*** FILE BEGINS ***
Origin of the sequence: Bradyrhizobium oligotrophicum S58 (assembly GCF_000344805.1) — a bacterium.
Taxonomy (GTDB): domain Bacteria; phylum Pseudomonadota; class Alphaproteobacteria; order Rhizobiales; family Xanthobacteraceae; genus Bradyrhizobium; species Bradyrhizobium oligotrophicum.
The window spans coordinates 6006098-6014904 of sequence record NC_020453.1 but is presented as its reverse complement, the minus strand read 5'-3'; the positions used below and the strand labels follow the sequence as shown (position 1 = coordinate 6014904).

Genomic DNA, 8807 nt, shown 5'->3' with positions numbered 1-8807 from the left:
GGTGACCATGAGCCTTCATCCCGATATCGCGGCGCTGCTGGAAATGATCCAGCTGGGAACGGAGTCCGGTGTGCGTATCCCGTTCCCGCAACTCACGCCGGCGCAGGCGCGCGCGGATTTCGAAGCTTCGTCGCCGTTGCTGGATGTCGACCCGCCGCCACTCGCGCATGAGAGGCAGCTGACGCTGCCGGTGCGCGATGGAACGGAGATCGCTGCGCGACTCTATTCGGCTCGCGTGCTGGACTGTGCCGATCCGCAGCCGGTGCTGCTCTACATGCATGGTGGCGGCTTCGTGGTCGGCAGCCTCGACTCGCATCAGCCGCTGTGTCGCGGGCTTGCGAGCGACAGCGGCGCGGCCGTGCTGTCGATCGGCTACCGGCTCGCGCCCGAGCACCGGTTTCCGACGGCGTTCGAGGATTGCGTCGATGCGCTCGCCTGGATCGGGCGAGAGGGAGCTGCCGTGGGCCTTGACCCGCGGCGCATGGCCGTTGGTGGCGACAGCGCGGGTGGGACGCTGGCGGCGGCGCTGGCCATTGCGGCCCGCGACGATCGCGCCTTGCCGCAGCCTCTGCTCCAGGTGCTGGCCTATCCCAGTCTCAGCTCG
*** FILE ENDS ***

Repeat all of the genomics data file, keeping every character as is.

Origin of the sequence: Bradyrhizobium oligotrophicum S58 (assembly GCF_000344805.1) — a bacterium.
Taxonomy (GTDB): domain Bacteria; phylum Pseudomonadota; class Alphaproteobacteria; order Rhizobiales; family Xanthobacteraceae; genus Bradyrhizobium; species Bradyrhizobium oligotrophicum.
The window spans coordinates 6006098-6014904 of sequence record NC_020453.1 but is presented as its reverse complement, the minus strand read 5'-3'; the positions used below and the strand labels follow the sequence as shown (position 1 = coordinate 6014904).

Genomic DNA, 8807 nt, shown 5'->3' with positions numbered 1-8807 from the left:
GGTGACCATGAGCCTTCATCCCGATATCGCGGCGCTGCTGGAAATGATCCAGCTGGGAACGGAGTCCGGTGTGCGTATCCCGTTCCCGCAACTCACGCCGGCGCAGGCGCGCGCGGATTTCGAAGCTTCGTCGCCGTTGCTGGATGTCGACCCGCCGCCACTCGCGCATGAGAGGCAGCTGACGCTGCCGGTGCGCGATGGAACGGAGATCGCTGCGCGACTCTATTCGGCTCGCGTGCTGGACTGTGCCGATCCGCAGCCGGTGCTGCTCTACATGCATGGTGGCGGCTTCGTGGTCGGCAGCCTCGACTCGCATCAGCCGCTGTGTCGCGGGCTTGCGAGCGACAGCGGCGCGGCCGTGCTGTCGATCGGCTACCGGCTCGCGCCCGAGCACCGGTTTCCGACGGCGTTCGAGGATTGCGTCGATGCGCTCGCCTGGATCGGGCGAGAGGGAGCTGCCGTGGGCCTTGACCCGCGGCGCATGGCCGTTGGTGGCGACAGCGCGGGTGGGACGCTGGCGGCGGCGCTGGCCATTGCGGCCCGCGACGATCGCGCCTTGCCGCAGCCTCTGCTCCAGGTGCTGGCCTATCCCAGTCTCAGCTCG